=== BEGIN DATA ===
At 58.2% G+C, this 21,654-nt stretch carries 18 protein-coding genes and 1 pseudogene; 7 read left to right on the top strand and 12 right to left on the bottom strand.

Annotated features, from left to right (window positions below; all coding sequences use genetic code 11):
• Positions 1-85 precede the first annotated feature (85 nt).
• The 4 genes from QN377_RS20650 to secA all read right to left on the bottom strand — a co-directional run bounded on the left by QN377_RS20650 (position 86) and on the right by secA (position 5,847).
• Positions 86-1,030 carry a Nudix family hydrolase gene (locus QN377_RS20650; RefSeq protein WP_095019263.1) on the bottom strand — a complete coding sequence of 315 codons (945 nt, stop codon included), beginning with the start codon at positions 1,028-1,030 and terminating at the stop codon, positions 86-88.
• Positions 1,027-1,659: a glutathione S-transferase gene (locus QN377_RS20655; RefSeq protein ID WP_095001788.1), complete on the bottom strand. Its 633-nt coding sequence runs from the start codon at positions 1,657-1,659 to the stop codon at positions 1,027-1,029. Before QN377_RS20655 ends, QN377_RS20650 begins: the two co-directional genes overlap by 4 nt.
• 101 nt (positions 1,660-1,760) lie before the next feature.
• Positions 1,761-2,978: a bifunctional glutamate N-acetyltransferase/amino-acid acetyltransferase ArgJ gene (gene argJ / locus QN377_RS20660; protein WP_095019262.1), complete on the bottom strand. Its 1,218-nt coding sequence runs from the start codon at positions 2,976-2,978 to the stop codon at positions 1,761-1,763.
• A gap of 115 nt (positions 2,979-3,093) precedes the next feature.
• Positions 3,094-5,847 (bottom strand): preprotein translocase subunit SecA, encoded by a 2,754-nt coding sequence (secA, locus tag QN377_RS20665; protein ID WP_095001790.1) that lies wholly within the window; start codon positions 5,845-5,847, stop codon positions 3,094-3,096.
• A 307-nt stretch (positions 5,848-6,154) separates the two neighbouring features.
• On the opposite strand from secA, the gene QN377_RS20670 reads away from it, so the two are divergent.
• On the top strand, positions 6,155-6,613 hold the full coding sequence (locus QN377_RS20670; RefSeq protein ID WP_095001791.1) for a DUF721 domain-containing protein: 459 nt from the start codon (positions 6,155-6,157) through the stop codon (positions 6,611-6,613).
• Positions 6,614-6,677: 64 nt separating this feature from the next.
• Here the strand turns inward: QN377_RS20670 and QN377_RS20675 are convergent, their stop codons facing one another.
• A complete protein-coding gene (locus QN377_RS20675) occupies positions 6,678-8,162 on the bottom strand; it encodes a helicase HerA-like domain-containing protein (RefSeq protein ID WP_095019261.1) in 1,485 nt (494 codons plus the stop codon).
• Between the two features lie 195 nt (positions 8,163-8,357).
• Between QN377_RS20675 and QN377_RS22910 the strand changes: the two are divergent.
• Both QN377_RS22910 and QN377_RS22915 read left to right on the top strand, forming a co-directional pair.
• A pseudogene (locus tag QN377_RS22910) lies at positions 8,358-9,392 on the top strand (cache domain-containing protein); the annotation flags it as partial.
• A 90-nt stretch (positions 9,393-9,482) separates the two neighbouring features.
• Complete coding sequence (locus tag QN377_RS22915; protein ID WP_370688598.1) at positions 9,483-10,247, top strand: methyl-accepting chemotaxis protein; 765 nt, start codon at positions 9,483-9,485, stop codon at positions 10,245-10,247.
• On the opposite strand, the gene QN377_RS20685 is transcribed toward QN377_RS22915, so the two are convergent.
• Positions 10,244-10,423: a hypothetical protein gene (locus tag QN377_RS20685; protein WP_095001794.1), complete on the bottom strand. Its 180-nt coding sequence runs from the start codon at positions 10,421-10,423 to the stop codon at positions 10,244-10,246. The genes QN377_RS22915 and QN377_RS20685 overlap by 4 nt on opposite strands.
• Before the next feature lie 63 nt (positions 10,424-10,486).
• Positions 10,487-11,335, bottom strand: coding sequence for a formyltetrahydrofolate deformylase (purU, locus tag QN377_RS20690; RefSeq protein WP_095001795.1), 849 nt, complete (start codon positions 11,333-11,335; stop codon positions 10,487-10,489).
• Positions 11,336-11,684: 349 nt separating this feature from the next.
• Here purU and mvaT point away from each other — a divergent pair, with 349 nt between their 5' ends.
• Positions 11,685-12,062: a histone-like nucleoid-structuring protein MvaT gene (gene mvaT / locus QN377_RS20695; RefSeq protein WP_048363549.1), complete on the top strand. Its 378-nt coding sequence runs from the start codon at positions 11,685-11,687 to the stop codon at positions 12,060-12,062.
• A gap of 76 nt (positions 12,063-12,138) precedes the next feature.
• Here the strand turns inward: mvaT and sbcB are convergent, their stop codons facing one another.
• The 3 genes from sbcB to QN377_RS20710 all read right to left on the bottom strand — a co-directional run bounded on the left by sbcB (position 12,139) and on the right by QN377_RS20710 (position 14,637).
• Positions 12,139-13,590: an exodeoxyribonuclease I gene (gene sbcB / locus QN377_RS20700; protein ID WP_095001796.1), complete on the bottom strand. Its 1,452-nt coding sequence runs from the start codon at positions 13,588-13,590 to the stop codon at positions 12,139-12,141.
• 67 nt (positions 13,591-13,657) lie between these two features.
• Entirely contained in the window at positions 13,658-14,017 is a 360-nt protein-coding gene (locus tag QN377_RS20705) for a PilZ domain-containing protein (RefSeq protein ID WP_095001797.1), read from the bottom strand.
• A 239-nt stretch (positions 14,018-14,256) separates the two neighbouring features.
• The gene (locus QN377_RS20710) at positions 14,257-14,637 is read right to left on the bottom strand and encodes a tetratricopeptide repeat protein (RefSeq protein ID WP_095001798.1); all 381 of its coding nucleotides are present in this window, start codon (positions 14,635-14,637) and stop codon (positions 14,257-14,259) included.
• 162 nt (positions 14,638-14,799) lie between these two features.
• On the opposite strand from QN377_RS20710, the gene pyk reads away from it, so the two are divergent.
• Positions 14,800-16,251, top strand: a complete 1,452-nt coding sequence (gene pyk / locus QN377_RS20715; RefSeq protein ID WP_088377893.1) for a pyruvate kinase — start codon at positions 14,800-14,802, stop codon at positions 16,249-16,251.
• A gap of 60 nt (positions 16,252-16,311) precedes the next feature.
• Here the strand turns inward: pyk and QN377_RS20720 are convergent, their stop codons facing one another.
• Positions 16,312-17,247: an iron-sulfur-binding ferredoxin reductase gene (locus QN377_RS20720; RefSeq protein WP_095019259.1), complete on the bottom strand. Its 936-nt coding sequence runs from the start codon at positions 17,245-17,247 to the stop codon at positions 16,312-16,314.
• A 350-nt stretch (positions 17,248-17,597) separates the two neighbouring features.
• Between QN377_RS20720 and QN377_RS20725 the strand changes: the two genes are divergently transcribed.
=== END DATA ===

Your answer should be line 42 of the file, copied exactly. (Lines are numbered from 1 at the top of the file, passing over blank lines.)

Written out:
• Here the strand turns inward: pyk and QN377_RS20720 are convergent, their stop codons facing one another.